Well the BenQ doesn’t have any glasses options (don’t expect them too, either) – that feature seems to be showing up on 3 chip LCoS and 3LCD projectors but not DLP. Basically my impression is that the W7000 falls in between the Epson 5010′s medium and low brightness glasses settings (this is a feature controlled by the projector – you won’t see any difference to the image in brightness unless you have the glasses on). There isn’t a whole lot of difference between those two modes. Switching back and forth between the different classes (both projectors running at the same time), it took a bit of time to get the overall feel that the Epson was brighter. In other words, if a full production W7000 is at all brighter than this engineering sample, it should be at least as bright as those other bright projectors in 3D.
Movie viewing is a pleasure, but for the blacks that could/should be a bit blacker. Classic, rich, deep colors, well calibrated as we have come to expect from DLP projectors.
Black level performance is actually at the top of my list of questions when I talk with BenQ this week, rather than some of those reported glitches. We shall see if production projectors do better blacks – boy if they do, look out!
Brilliant Color – the implementation is subtle (compared to most). It really doesn’t get “over the top” like so many do. The BenQ’s image is still excellent with BC on, but still, as expected, the W7000 is a little more natural looking with Brilliant Color turned off.
Touring the BenQ W7000 – I’m going get the Tour page up perhaps first, so you get a feel for the W7000 hardware. Remote and most menus look like they have for years, and I’m a fan of both. It’s basically the same remote that I loved when I owned BenQ projectors way back to the PE-8700 and PE8720, 4,5,6 years ago. It’s got good range, a great backlight and good organization!
The collection of inputs is pretty standard, no surprises, that too will be covered in depth on the Tour page.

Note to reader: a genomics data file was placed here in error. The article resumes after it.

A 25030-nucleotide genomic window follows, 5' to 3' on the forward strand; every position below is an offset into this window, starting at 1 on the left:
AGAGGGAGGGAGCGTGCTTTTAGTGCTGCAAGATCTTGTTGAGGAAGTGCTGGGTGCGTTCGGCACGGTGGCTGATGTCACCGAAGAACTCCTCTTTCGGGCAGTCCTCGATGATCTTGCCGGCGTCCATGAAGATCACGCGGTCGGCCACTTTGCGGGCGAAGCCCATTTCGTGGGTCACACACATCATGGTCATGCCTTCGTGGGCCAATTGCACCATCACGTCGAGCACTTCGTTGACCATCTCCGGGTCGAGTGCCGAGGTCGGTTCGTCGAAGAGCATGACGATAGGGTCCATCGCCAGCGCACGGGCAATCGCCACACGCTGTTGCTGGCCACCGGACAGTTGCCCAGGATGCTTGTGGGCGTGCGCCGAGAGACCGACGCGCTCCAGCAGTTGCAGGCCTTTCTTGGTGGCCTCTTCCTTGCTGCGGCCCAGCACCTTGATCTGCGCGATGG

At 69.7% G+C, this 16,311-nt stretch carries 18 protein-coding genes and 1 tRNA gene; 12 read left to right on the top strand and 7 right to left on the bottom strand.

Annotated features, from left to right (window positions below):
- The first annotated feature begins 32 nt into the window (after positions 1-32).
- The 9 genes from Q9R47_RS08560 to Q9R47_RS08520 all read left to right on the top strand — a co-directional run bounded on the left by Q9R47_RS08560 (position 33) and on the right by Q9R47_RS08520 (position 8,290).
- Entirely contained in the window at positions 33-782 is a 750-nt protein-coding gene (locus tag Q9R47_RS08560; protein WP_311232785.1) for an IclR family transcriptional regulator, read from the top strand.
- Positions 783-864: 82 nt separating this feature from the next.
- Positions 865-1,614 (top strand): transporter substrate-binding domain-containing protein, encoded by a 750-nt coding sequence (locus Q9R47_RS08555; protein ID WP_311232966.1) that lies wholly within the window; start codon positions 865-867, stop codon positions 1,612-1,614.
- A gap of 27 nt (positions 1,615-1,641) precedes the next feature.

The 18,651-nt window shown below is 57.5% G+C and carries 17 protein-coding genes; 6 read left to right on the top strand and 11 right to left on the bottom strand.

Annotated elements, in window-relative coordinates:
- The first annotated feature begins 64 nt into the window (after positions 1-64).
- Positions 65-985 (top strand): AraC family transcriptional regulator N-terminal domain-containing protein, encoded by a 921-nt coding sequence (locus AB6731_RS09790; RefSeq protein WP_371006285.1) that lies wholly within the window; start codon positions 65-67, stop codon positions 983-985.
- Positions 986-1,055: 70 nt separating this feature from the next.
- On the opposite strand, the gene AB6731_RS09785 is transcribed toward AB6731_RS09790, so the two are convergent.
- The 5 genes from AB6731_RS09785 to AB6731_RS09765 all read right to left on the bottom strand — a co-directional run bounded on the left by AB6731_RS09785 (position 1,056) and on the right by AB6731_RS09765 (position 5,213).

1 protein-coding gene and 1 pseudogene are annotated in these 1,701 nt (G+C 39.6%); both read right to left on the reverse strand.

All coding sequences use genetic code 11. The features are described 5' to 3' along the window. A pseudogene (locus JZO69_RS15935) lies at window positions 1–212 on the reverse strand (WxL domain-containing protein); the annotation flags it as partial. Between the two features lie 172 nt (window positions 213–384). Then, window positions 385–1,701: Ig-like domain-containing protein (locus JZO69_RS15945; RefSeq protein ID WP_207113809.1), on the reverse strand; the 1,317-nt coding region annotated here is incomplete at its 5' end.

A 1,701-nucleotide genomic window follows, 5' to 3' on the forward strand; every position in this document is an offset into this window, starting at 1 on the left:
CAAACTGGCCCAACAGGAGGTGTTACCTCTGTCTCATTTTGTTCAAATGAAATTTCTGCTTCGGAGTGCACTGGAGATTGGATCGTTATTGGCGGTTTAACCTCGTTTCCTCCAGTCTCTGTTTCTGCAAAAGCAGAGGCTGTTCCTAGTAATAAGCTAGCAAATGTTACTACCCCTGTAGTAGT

3D brightness – seconds ago, I found more lumens, from playing around. You will all love this, especially in regard to things “missing” on engineering samples.
In 3D mode, first of all, the menu is all kinds of stretched, they haven’t grabbed it, and made it 3D, pretty ugly, but functional.
When the W7000 was setup next to the Epson 5010 in 3D, as reported above, it wasn’t quite as bright, but very close. Now I should have been running with Brilliant Color on, as I was looking for max lumens. Well, I got that wrong, and I think it relates to some work not yet done on this .22 firmware.
When in 3D with BC On, the projector seems to be in a Warm or Normal Color Temp modes – basically, based on our calibrated best. When I went to the Color Temp settings, though and tried to change to other Color Temps, I could change it from Normal to Warm, Cool and Native, but while the words changed, the picture did not. That’s right, essentially, in 3D on this projector, the Color Temp looks good, but we can’t get to the one really bright mode – Native.
Turn Brilliant Color to OFF, and strangely, now 3D drops into the Native Color Temp mode, and brightness goes up.
Now that I’m aware of these idiosyncrasies, I’ll take another look, against the Epson to see which one rules in terms of brightness. It’s quite possible I was in their “3D best”, rather than 3D brightest. I don’t think so, but, I’ll get back to you. Real soon!
We’re not going to try that with this engineering sample, but we will give 3D gaming a spin when the production version shows up. Meantime I’ve dropped in the PS3′s hot new game UnChartered: Drakes Deception. I even tried playing it for a few minutes. The 3D looks pretty good (says the non-gamer), but, in this case, the game is 720p. With all this screen surface, I sure would prefer a game in 1080. Pete or Scott will ultmately get a full production unit to test for lag, and for their gaming expertise.
Uh-oh, family obligations. OK, I’m out of here! I’m going to stop back tomorrow or after Santa leaves, and drop in a few images for you. One last time – happy holidays! -art
PS. Was watching a replay of the old Uconn vs. Oklahoma BCS Tostidos Bowl in 3D on ESPN 3D, few a few minutes. Turning off BC, really made a difference.
On a related note, ESPN 3D is coming over in 1080i/60. Their 3D implementation (DirecTV + ESPN 3D), definitely isn’t a sharp as a 2D 1080p signal, no doubt about that. I had thought that ESPN 3D was 720p (will check), in which case DirecTV may be converting it to 1080i.